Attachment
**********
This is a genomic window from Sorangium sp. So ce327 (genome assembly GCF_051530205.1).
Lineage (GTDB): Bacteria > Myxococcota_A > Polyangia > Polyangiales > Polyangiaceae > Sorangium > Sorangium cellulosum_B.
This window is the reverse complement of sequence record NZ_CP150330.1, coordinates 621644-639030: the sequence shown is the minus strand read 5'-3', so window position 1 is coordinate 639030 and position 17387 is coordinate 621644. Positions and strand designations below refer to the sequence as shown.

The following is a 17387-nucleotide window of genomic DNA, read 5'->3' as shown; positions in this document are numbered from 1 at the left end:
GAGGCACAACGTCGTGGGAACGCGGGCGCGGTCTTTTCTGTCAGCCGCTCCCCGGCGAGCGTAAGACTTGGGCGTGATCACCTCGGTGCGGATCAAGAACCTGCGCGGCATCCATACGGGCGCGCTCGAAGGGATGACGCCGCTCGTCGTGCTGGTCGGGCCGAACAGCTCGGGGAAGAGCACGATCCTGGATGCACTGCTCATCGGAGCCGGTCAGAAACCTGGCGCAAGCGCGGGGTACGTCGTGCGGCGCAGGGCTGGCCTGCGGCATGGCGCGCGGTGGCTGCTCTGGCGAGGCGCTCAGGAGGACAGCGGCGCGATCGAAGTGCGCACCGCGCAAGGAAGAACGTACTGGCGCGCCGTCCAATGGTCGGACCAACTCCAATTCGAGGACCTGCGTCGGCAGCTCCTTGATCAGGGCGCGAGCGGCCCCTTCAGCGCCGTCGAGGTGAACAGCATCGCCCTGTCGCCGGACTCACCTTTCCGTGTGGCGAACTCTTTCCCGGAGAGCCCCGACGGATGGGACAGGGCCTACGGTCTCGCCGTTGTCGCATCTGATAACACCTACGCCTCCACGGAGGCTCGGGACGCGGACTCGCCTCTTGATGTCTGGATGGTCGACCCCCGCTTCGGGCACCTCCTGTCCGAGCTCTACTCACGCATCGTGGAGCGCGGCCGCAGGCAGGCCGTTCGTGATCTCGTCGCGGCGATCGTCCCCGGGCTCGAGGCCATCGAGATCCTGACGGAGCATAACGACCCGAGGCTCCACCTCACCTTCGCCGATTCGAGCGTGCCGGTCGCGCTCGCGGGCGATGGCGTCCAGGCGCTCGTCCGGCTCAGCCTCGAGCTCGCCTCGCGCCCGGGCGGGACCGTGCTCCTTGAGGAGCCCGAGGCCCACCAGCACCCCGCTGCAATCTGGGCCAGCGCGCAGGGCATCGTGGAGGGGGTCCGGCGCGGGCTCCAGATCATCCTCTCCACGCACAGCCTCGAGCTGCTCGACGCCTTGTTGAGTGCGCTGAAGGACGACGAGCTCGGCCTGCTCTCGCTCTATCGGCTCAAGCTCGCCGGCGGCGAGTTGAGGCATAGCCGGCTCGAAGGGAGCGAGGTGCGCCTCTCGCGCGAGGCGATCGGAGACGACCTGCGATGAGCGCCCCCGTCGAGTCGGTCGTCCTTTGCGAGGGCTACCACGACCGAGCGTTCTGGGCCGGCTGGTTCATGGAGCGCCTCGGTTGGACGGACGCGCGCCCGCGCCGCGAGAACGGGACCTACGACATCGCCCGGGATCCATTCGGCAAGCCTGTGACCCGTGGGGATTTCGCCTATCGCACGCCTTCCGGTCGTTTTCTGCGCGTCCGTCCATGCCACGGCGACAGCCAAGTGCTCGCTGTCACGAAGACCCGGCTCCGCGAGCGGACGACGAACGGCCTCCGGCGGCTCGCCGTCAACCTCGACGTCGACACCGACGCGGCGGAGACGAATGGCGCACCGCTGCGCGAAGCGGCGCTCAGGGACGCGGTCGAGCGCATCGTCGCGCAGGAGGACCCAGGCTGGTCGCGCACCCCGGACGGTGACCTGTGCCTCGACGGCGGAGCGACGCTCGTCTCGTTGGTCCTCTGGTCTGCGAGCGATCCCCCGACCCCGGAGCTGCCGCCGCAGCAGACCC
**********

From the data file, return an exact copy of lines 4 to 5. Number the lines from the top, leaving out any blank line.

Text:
The following is a 17387-nucleotide window of genomic DNA, read 5'->3' as shown; positions in this document are numbered from 1 at the left end:
GAGGCACAACGTCGTGGGAACGCGGGCGCGGTCTTTTCTGTCAGCCGCTCCCCGGCGAGCGTAAGACTTGGGCGTGATCACCTCGGTGCGGATCAAGAACCTGCGCGGCATCCATACGGGCGCGCTCGAAGGGATGACGCCGCTCGTCGTGCTGGTCGGGCCGAACAGCTCGGGGAAGAGCACGATCCTGGATGCACTGCTCATCGGAGCCGGTCAGAAACCTGGCGCAAGCGCGGGGTACGTCGTGCGGCGCAGGGCTGGCCTGCGGCATGGCGCGCGGTGGCTGCTCTGGCGAGGCGCTCAGGAGGACAGCGGCGCGATCGAAGTGCGCACCGCGCAAGGAAGAACGTACTGGCGCGCCGTCCAATGGTCGGACCAACTCCAATTCGAGGACCTGCGTCGGCAGCTCCTTGATCAGGGCGCGAGCGGCCCCTTCAGCGCCGTCGAGGTGAACAGCATCGCCCTGTCGCCGGACTCACCTTTCCGTGTGGCGAACTCTTTCCCGGAGAGCCCCGACGGATGGGACAGGGCCTACGGTCTCGCCGTTGTCGCATCTGATAACACCTACGCCTCCACGGAGGCTCGGGACGCGGACTCGCCTCTTGATGTCTGGATGGTCGACCCCCGCTTCGGGCACCTCCTGTCCGAGCTCTACTCACGCATCGTGGAGCGCGGCCGCAGGCAGGCCGTTCGTGATCTCGTCGCGGCGATCGTCCCCGGGCTCGAGGCCATCGAGATCCTGACGGAGCATAACGACCCGAGGCTCCACCTCACCTTCGCCGATTCGAGCGTGCCGGTCGCGCTCGCGGGCGATGGCGTCCAGGCGCTCGTCCGGCTCAGCCTCGAGCTCGCCTCGCGCCCGGGCGGGACCGTGCTCCTTGAGGAGCCCGAGGCCCACCAGCACCCCGCTGCAATCTGGGCCAGCGCGCAGGGCATCGTGGAGGGGGTCCGGCGCGGGCTCCAGATCATCCTCTCCACGCACAGCCTCGAGCTGCTCGACGCCTTGTTGAGTGCGCTGAAGGACGACGAGCTCGGCCTGCTCTCGCTCTATCGGCTCAAGCTCGCCGGCGGCGAGTTGAGGCATAGCCGGCTCGAAGGGAGCGAGGTGCGCCTCTCGCGCGAGGCGATCGGAGACGACCTGCGATGAGCGCCCCCGTCGAGTCGGTCGTCCTTTGCGAGGGCTACCACGACCGAGCGTTCTGGGCCGGCTGGTTCATGGAGCGCCTCGGTTGGACGGACGCGCGCCCGCGCCGCGAGAACGGGACCTACGACATCGCCCGGGATCCATTCGGCAAGCCTGTGACCCGTGGGGATTTCGCCTATCGCACGCCTTCCGGTCGTTTTCTGCGCGTCCGTCCATGCCACGGCGACAGCCAAGTGCTCGCTGTCACGAAGACCCGGCTCCGCGAGCGGACGACGAACGGCCTCCGGCGGCTCGCCGTCAACCTCGACGTCGACACCGACGCGGCGGAGACGAATGGCGCACCGCTGCGCGAAGCGGCGCTCAGGGACGCGGTCGAGCGCATCGTCGCGCAGGAGGACCCAGGCTGGTCGCGCACCCCGGACGGTGACCTGTGCCTCGACGGCGGAGCGACGCTCGTCTCGTTGGTCCTCTGGTCTGCGAGCGATCCCCCGACCCCGGAGCTGCCGCCGCAGCAGACCC